Abu Dhabi, UAESunday 24 March 2019

You can work from home even in your pyjamas

Workplace doctor: How to keep your concentration on track when working from home.
Debbie Nicol advises a reader to know what works, pop a discipline pill and allow the results to amaze. Sarah Dea / The National
Debbie Nicol advises a reader to know what works, pop a discipline pill and allow the results to amaze. Sarah Dea / The National

I work from home and sometimes struggle to concentrate because I am not in an office environment. A colleague suggests dressing as if I am going into the office to help me focus, but that seems rather pointless to me. Do you think this would work or can you suggest some other ideas to motivate me in my home office? TS, Al Ain

There are so many people who would love to be in your situation, having flexibility in their lives and the ability to work from home. With discipline at the core of this approach, some find success with it while others don’t. It sounds to me that you are still in the “trying to make it work” phase. Conversely, I have a friend who is currently complaining about an inability to concentrate in her workplace due to the noise and distractions of having an open desk, as opposed to a closed office.

This makes me reflect on our weekends and the hobbies we enjoy. For some it’s music, for others it’s creating wooden models or it may be cooking, each coming with possible distractions such as the phone ringing or children complaining. Yet we still manage to exclaim “where has the time gone?” when we resurface. I wonder if your struggle to concentrate would occur if you were doing something you truly love, and are meant to be engaging with. However, some tips to help you keep your mind on the job include: • Set targets with rewards

An example of this may be that one report must be completed and submitted within a certain time. Set this as a target and once the send button is clicked, move towards the reward you were allowed for finishing the task. That may be a munch on a biscuit in the kitchen, playtime with the family pet, a personal phone call and gossip (with a time limit) or even a walk in the great outdoors.

• Move regularly

Air can become stale, posture can become stuck and the mind can become blank with no change. Movement gets things flowing. In the workplace, movement can be restricted to walking to the coffee machine or stretching in the chair, yet at home pop the yoga mat down and follow the TV yoga master for 15 minutes. Whatever rocks your socks, do it to get blood circulating and oxygen flowing.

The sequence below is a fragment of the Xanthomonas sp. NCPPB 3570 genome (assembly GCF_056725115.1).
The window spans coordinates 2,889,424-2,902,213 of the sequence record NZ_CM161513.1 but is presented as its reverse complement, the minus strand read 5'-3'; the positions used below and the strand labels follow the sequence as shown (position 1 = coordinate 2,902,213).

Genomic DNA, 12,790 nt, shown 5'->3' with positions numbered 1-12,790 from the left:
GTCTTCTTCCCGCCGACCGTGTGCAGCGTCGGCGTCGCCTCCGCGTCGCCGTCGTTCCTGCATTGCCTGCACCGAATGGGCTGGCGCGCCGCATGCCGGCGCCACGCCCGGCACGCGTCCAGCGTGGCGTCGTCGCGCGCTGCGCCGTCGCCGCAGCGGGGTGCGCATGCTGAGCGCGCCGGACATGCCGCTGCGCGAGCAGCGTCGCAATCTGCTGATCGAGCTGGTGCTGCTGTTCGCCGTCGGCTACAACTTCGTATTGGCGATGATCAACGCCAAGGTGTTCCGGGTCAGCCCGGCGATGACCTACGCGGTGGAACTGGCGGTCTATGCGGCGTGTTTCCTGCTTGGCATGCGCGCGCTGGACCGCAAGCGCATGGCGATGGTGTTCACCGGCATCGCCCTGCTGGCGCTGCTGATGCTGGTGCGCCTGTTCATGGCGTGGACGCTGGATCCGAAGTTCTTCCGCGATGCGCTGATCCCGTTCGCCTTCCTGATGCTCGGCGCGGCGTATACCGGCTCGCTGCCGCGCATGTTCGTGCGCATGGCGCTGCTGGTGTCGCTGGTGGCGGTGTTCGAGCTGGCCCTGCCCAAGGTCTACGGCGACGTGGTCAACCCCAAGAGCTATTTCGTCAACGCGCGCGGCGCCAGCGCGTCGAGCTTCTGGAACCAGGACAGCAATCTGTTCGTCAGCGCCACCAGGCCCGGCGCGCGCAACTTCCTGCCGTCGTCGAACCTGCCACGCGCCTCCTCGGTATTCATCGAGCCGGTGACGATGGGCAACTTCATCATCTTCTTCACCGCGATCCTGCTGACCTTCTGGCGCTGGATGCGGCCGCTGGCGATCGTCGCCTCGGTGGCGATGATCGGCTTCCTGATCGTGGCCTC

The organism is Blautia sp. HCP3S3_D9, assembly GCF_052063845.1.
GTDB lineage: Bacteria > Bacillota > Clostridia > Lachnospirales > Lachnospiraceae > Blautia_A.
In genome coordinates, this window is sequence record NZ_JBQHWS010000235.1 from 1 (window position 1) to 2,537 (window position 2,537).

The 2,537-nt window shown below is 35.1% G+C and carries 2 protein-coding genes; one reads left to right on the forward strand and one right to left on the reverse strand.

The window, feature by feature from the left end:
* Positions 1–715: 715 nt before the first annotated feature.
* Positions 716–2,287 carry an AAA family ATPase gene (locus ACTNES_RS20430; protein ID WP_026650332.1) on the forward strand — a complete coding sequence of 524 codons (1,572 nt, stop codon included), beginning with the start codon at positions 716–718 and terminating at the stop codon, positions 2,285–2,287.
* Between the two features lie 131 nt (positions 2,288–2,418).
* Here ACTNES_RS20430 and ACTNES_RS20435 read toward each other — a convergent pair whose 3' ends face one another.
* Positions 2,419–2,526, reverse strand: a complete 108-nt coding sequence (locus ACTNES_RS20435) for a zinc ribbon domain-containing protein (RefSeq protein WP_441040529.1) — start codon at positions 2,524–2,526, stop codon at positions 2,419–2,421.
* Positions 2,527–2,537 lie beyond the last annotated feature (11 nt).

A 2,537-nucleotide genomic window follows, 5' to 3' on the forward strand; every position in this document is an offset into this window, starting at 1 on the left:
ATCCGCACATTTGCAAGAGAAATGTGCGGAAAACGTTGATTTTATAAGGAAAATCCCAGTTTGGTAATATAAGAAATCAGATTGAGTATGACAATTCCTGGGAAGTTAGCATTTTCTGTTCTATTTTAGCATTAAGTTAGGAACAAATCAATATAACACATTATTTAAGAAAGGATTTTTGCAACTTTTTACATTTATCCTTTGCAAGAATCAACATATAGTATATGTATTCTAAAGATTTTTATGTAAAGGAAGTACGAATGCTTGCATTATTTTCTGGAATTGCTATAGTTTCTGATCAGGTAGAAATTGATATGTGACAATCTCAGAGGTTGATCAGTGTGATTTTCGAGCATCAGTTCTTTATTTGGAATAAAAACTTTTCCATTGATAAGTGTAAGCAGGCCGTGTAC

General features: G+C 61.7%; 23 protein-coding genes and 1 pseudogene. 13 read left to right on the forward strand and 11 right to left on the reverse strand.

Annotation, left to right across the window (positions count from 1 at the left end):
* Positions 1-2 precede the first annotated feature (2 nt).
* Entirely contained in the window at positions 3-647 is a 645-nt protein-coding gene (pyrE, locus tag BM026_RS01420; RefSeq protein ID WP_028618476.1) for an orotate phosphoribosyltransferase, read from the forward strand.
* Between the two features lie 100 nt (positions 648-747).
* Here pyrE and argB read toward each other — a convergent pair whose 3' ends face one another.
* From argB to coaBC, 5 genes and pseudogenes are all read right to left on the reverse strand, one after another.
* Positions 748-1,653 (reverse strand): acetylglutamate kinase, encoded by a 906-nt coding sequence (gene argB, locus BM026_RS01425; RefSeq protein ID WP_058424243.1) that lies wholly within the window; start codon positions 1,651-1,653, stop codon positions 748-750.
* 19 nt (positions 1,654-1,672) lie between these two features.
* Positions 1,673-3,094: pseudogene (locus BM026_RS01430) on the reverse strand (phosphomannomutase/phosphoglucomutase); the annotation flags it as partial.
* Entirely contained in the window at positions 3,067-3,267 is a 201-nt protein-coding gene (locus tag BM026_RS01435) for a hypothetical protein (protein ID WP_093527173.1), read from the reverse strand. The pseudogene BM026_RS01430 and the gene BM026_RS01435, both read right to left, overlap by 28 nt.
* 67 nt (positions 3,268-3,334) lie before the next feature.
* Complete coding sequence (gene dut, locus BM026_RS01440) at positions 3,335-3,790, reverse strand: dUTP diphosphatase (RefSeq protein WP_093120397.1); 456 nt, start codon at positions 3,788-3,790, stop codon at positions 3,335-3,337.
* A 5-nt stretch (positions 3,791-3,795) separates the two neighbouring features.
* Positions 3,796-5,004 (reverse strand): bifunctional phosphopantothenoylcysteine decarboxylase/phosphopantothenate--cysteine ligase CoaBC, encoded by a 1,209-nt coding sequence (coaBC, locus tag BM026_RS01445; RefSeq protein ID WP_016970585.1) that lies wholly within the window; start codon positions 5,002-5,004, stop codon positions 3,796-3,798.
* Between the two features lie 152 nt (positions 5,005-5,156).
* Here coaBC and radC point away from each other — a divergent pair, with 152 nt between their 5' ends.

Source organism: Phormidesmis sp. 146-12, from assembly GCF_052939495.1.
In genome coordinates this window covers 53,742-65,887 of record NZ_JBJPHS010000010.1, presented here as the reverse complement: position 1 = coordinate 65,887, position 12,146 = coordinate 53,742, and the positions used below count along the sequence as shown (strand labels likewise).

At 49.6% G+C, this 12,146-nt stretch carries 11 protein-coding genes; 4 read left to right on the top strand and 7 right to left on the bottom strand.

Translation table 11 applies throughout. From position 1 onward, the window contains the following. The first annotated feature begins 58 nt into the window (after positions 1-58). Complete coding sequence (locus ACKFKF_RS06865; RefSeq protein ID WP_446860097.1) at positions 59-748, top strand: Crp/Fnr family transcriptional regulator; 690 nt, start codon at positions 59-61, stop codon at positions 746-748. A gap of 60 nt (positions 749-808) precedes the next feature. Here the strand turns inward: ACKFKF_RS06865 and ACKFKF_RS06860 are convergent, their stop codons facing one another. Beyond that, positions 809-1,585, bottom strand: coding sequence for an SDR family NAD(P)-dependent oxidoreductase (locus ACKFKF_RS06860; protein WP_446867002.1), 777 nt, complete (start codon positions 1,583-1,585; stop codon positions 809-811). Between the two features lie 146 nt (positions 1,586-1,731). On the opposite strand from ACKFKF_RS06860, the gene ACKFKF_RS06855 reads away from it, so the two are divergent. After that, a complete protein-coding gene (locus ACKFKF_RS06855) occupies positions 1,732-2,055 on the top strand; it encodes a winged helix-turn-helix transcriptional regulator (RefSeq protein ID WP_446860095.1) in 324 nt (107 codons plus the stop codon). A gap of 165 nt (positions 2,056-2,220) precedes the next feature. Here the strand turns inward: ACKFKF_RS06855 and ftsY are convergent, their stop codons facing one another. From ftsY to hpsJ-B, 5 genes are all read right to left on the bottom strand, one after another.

• Vary your timings

The great thing is that you have 24 hours in a day that totally belong to you. Those who attend a workplace on a daily basis simply can’t say that. This gives you great flexibility – if you are a night person as many IT people are, work when your energy is flowing until 4 or 5am if need be, with no concern about physically clocking in at 9am. If you are a mum, vary your timings around feed times. If you are an athlete, vary your times around your sporting commitments. Not only will this achieve movement and reward but it will also allow you to embed balance into your life. Many ask me why am I still working at 8 or 9pm and I say that I was at the beach, a passion of mine, in the middle of the day for a few hours nurturing myself. That’s balance to me.

TS, I’ve achieved some of my greatest work in my pyjamas. Is it really about the suit and make-up, or rather an alignment of personal optimisation with completion of tasks? Only you can decide.

Doctor’s prescription

Know what works for you, pop a discipline pill and allow the results to amaze you.

Debbie Nicol, the managing director of Dubai-based business en motion, is a consultant on leadership and organisational development, strategic change and corporate culture. Email her at debbie.nicol@businessenmotion.com for the Workplace Doctor’s advice on your challenges, whether as an employee, a manager or a colleague

Updated: February 4, 2014 04:00 AM



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